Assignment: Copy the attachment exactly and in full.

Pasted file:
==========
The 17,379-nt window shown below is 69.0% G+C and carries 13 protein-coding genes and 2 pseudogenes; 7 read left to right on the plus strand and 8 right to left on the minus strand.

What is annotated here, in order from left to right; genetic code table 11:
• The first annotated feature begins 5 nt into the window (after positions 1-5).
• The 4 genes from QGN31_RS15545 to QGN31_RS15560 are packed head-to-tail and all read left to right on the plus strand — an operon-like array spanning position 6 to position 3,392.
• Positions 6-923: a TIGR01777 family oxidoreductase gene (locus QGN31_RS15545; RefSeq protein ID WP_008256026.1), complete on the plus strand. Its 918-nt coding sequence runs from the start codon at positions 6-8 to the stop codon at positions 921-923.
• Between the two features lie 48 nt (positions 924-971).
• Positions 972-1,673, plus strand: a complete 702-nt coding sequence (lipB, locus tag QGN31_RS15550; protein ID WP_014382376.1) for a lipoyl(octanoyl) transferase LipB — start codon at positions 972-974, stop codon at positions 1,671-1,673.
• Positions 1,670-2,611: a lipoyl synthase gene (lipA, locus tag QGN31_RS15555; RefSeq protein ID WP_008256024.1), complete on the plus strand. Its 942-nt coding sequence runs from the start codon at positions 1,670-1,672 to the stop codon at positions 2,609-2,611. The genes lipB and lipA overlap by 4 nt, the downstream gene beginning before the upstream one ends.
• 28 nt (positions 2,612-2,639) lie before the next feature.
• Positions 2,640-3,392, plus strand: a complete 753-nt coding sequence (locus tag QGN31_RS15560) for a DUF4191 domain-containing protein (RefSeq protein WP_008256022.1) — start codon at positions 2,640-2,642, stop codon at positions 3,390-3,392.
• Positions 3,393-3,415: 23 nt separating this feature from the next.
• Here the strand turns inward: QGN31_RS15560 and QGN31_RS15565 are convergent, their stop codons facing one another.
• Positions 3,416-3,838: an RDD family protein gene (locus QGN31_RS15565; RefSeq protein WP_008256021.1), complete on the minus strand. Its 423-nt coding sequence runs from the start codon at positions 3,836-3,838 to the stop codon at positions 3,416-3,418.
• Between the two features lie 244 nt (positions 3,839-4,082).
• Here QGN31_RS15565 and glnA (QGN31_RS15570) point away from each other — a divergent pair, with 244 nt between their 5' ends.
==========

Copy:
The 17,379-nt window shown below is 69.0% G+C and carries 13 protein-coding genes and 2 pseudogenes; 7 read left to right on the plus strand and 8 right to left on the minus strand.

What is annotated here, in order from left to right; genetic code table 11:
• The first annotated feature begins 5 nt into the window (after positions 1-5).
• The 4 genes from QGN31_RS15545 to QGN31_RS15560 are packed head-to-tail and all read left to right on the plus strand — an operon-like array spanning position 6 to position 3,392.
• Positions 6-923: a TIGR01777 family oxidoreductase gene (locus QGN31_RS15545; RefSeq protein ID WP_008256026.1), complete on the plus strand. Its 918-nt coding sequence runs from the start codon at positions 6-8 to the stop codon at positions 921-923.
• Between the two features lie 48 nt (positions 924-971).
• Positions 972-1,673, plus strand: a complete 702-nt coding sequence (lipB, locus tag QGN31_RS15550; protein ID WP_014382376.1) for a lipoyl(octanoyl) transferase LipB — start codon at positions 972-974, stop codon at positions 1,671-1,673.
• Positions 1,670-2,611: a lipoyl synthase gene (lipA, locus tag QGN31_RS15555; RefSeq protein ID WP_008256024.1), complete on the plus strand. Its 942-nt coding sequence runs from the start codon at positions 1,670-1,672 to the stop codon at positions 2,609-2,611. The genes lipB and lipA overlap by 4 nt, the downstream gene beginning before the upstream one ends.
• 28 nt (positions 2,612-2,639) lie before the next feature.
• Positions 2,640-3,392, plus strand: a complete 753-nt coding sequence (locus tag QGN31_RS15560) for a DUF4191 domain-containing protein (RefSeq protein WP_008256022.1) — start codon at positions 2,640-2,642, stop codon at positions 3,390-3,392.
• Positions 3,393-3,415: 23 nt separating this feature from the next.
• Here the strand turns inward: QGN31_RS15560 and QGN31_RS15565 are convergent, their stop codons facing one another.
• Positions 3,416-3,838: an RDD family protein gene (locus QGN31_RS15565; RefSeq protein WP_008256021.1), complete on the minus strand. Its 423-nt coding sequence runs from the start codon at positions 3,836-3,838 to the stop codon at positions 3,416-3,418.
• Between the two features lie 244 nt (positions 3,839-4,082).
• Here QGN31_RS15565 and glnA (QGN31_RS15570) point away from each other — a divergent pair, with 244 nt between their 5' ends.